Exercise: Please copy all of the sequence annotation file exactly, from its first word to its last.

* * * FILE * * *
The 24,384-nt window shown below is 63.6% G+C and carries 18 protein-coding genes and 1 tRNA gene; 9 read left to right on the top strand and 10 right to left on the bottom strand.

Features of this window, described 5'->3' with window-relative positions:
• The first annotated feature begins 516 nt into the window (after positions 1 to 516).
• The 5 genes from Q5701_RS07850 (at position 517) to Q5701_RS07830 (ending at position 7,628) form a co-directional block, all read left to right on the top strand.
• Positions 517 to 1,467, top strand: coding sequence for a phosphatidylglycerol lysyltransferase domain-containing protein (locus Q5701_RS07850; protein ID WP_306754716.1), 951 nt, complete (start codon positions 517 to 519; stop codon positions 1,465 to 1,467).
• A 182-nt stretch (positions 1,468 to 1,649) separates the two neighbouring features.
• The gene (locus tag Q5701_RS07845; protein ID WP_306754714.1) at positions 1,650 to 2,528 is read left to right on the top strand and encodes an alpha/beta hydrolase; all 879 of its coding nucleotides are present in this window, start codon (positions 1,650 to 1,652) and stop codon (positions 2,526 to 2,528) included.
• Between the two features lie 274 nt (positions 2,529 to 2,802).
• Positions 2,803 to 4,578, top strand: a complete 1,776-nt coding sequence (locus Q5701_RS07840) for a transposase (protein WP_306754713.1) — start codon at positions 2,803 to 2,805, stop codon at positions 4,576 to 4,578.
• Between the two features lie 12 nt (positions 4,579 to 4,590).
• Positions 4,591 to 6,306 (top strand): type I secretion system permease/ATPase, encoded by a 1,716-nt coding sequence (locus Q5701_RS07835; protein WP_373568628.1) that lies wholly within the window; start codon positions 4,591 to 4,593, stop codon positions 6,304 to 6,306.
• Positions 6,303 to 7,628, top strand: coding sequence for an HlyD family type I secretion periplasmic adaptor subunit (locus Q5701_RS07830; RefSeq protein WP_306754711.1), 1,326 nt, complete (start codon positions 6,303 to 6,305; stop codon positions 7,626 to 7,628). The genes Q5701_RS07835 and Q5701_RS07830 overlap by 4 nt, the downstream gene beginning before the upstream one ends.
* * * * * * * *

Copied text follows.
The 24,384-nt window shown below is 63.6% G+C and carries 18 protein-coding genes and 1 tRNA gene; 9 read left to right on the top strand and 10 right to left on the bottom strand.

Features of this window, described 5'->3' with window-relative positions:
• The first annotated feature begins 516 nt into the window (after positions 1 to 516).
• The 5 genes from Q5701_RS07850 (at position 517) to Q5701_RS07830 (ending at position 7,628) form a co-directional block, all read left to right on the top strand.
• Positions 517 to 1,467, top strand: coding sequence for a phosphatidylglycerol lysyltransferase domain-containing protein (locus Q5701_RS07850; protein ID WP_306754716.1), 951 nt, complete (start codon positions 517 to 519; stop codon positions 1,465 to 1,467).
• A 182-nt stretch (positions 1,468 to 1,649) separates the two neighbouring features.
• The gene (locus tag Q5701_RS07845; protein ID WP_306754714.1) at positions 1,650 to 2,528 is read left to right on the top strand and encodes an alpha/beta hydrolase; all 879 of its coding nucleotides are present in this window, start codon (positions 1,650 to 1,652) and stop codon (positions 2,526 to 2,528) included.
• Between the two features lie 274 nt (positions 2,529 to 2,802).
• Positions 2,803 to 4,578, top strand: a complete 1,776-nt coding sequence (locus Q5701_RS07840) for a transposase (protein WP_306754713.1) — start codon at positions 2,803 to 2,805, stop codon at positions 4,576 to 4,578.
• Between the two features lie 12 nt (positions 4,579 to 4,590).
• Positions 4,591 to 6,306 (top strand): type I secretion system permease/ATPase, encoded by a 1,716-nt coding sequence (locus Q5701_RS07835; protein WP_373568628.1) that lies wholly within the window; start codon positions 4,591 to 4,593, stop codon positions 6,304 to 6,306.
• Positions 6,303 to 7,628, top strand: coding sequence for an HlyD family type I secretion periplasmic adaptor subunit (locus Q5701_RS07830; RefSeq protein WP_306754711.1), 1,326 nt, complete (start codon positions 6,303 to 6,305; stop codon positions 7,626 to 7,628). The genes Q5701_RS07835 and Q5701_RS07830 overlap by 4 nt, the downstream gene beginning before the upstream one ends.